The Federation of Canadian Municipalities (FCM) released its 2019 Canadian Infrastructure Report Card, showing the need for significant investment in the country’s aging and poor infrastructure assets.

“We’re talking about roads, bridges, libraries, arenas and more—things Canadians rely on every day,” said Bill Karsten, President of FCM. “Good, reliable infrastructure supports our quality of life in communities across the country, so Canadians should find these results concerning.”

Figure 1 from the 2019 Canadian Infrastructure Report Card shows the condition summary of the infrastructure assets in Canada.

The 2019 Canadian Infrastructure Report Card—produced by FCM and seven partner organizations—examines the state of Canada’s public infrastructure. Among the key findings:

  • Nearly 40 per cent of roads and bridges are in fair, poor or very poor condition, with roughly 80 percent being more than 20 years old.
  • Between 30 and 35 per cent of recreational and cultural facilities are in fair, poor or very poor condition. In some categories (such as pools, libraries and community centres), more than 60 per cent are at least 20 years old.
  • 30 per cent of water infrastructure (such as watermains and sewers) are in fair, poor or very poor condition.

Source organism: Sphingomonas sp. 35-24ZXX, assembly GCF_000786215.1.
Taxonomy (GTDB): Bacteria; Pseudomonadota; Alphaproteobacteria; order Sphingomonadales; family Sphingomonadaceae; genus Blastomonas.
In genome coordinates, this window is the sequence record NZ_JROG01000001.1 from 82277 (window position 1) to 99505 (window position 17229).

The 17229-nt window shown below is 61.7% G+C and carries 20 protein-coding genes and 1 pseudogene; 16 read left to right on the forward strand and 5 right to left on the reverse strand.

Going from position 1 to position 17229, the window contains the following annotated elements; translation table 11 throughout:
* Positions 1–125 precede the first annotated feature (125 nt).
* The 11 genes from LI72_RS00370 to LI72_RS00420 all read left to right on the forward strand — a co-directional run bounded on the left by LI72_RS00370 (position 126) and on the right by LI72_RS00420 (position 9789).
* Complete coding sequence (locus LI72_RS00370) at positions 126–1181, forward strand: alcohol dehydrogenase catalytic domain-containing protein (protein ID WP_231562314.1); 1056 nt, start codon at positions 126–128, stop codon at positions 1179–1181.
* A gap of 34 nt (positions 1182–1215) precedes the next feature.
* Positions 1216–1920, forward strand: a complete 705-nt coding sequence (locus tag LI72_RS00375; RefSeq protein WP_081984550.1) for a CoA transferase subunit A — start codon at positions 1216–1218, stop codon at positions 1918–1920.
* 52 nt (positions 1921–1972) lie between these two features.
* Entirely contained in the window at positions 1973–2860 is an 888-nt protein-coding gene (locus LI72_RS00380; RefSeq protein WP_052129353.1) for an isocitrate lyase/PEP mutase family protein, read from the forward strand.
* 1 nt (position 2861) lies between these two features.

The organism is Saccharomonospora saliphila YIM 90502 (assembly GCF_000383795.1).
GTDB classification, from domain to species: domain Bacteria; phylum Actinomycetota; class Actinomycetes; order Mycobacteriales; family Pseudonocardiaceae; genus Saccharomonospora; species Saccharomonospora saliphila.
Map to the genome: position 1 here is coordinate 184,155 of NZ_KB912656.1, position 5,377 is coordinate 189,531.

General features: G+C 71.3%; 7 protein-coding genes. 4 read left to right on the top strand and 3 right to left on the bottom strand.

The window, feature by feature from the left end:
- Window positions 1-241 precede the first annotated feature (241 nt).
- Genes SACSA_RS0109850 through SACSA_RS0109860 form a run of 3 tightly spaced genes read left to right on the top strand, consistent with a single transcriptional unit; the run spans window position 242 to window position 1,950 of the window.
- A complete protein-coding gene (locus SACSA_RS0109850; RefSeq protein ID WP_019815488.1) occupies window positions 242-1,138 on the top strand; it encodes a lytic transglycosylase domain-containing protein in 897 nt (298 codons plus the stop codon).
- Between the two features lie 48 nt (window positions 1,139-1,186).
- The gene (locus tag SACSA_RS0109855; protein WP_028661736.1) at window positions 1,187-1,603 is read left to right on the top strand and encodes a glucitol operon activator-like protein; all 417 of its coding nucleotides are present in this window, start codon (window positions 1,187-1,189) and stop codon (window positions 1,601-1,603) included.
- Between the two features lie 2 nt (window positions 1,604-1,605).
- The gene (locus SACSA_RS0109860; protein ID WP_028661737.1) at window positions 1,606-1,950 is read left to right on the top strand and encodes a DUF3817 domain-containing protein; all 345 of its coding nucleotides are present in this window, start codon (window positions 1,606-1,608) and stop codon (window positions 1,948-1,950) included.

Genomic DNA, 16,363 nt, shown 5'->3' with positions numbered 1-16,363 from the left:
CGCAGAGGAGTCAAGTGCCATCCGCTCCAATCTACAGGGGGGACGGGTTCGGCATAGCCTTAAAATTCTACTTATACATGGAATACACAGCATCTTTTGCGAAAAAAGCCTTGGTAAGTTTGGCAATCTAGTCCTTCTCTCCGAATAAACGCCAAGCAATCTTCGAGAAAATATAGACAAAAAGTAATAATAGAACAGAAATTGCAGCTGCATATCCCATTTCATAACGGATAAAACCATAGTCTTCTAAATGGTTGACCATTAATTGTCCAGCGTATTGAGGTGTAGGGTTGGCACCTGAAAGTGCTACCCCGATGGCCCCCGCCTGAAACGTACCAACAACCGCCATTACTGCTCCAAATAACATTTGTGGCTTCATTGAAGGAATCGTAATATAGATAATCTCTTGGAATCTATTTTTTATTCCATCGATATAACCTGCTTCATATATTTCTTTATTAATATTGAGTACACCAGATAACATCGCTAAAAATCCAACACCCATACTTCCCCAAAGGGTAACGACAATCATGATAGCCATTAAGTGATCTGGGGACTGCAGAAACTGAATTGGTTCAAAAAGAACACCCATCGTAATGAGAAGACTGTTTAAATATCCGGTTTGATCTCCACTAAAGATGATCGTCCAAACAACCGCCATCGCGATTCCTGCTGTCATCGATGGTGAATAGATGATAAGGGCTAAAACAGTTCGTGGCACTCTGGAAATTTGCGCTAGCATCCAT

“This report shows the importance of long-term investments in renewing the infrastructure that’s already in our communities—even as we envision new projects to build,” said Karsten. “For municipal leaders, the best way to do that is through the federal Gas Tax Fund transfer.”

Every year the federal Gas Tax Fund delivers $2 billion directly to 3,600 municipalities for infrastructure renewal. Its challenge is its scale. Every year, it leaves key projects unfunded.

“The Gas Tax Fund transfer works because it empowers local leaders on the ground who know what’s needed, and who have renewal projects ready to go. Without action now, the services Canadians rely on today will be at risk in the next decade.”

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To read a copy of the report, visit:


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